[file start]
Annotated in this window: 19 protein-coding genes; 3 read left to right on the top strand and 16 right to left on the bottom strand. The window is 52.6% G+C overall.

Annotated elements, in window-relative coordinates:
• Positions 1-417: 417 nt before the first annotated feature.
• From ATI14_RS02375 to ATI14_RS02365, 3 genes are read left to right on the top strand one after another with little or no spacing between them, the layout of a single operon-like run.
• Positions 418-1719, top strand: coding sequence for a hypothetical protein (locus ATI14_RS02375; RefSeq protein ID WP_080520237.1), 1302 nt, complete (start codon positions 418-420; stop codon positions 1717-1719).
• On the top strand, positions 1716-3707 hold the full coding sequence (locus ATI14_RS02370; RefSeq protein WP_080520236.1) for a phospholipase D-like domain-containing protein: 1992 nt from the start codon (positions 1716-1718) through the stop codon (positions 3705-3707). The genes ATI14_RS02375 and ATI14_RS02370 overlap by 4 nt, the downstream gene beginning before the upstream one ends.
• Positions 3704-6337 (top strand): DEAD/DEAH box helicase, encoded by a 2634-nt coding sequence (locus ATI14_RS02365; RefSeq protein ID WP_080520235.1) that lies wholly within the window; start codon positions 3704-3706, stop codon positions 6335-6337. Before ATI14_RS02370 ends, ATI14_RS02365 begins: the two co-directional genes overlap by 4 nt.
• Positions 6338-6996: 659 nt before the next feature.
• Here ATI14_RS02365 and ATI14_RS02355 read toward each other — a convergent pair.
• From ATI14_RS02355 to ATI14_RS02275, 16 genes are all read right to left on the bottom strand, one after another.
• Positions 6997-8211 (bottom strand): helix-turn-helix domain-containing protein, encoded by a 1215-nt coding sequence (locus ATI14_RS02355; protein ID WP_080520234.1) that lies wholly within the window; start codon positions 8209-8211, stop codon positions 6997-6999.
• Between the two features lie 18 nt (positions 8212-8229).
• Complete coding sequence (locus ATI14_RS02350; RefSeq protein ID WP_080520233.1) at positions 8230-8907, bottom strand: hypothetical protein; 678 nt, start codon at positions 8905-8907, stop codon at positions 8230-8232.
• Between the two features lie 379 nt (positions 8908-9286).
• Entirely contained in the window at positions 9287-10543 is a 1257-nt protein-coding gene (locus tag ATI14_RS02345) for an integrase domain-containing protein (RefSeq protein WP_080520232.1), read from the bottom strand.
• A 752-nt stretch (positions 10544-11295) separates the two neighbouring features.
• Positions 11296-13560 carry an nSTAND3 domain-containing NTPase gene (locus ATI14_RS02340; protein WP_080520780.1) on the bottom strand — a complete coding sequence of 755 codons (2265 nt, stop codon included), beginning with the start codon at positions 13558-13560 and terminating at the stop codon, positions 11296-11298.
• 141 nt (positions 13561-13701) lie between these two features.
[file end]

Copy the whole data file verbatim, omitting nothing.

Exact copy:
Annotated in this window: 19 protein-coding genes; 3 read left to right on the top strand and 16 right to left on the bottom strand. The window is 52.6% G+C overall.

Annotated elements, in window-relative coordinates:
• Positions 1-417: 417 nt before the first annotated feature.
• From ATI14_RS02375 to ATI14_RS02365, 3 genes are read left to right on the top strand one after another with little or no spacing between them, the layout of a single operon-like run.
• Positions 418-1719, top strand: coding sequence for a hypothetical protein (locus ATI14_RS02375; RefSeq protein ID WP_080520237.1), 1302 nt, complete (start codon positions 418-420; stop codon positions 1717-1719).
• On the top strand, positions 1716-3707 hold the full coding sequence (locus ATI14_RS02370; RefSeq protein WP_080520236.1) for a phospholipase D-like domain-containing protein: 1992 nt from the start codon (positions 1716-1718) through the stop codon (positions 3705-3707). The genes ATI14_RS02375 and ATI14_RS02370 overlap by 4 nt, the downstream gene beginning before the upstream one ends.
• Positions 3704-6337 (top strand): DEAD/DEAH box helicase, encoded by a 2634-nt coding sequence (locus ATI14_RS02365; RefSeq protein ID WP_080520235.1) that lies wholly within the window; start codon positions 3704-3706, stop codon positions 6335-6337. Before ATI14_RS02370 ends, ATI14_RS02365 begins: the two co-directional genes overlap by 4 nt.
• Positions 6338-6996: 659 nt before the next feature.
• Here ATI14_RS02365 and ATI14_RS02355 read toward each other — a convergent pair.
• From ATI14_RS02355 to ATI14_RS02275, 16 genes are all read right to left on the bottom strand, one after another.
• Positions 6997-8211 (bottom strand): helix-turn-helix domain-containing protein, encoded by a 1215-nt coding sequence (locus ATI14_RS02355; protein ID WP_080520234.1) that lies wholly within the window; start codon positions 8209-8211, stop codon positions 6997-6999.
• Between the two features lie 18 nt (positions 8212-8229).
• Complete coding sequence (locus ATI14_RS02350; RefSeq protein ID WP_080520233.1) at positions 8230-8907, bottom strand: hypothetical protein; 678 nt, start codon at positions 8905-8907, stop codon at positions 8230-8232.
• Between the two features lie 379 nt (positions 8908-9286).
• Entirely contained in the window at positions 9287-10543 is a 1257-nt protein-coding gene (locus tag ATI14_RS02345) for an integrase domain-containing protein (RefSeq protein WP_080520232.1), read from the bottom strand.
• A 752-nt stretch (positions 10544-11295) separates the two neighbouring features.
• Positions 11296-13560 carry an nSTAND3 domain-containing NTPase gene (locus ATI14_RS02340; protein WP_080520780.1) on the bottom strand — a complete coding sequence of 755 codons (2265 nt, stop codon included), beginning with the start codon at positions 13558-13560 and terminating at the stop codon, positions 11296-11298.
• 141 nt (positions 13561-13701) lie between these two features.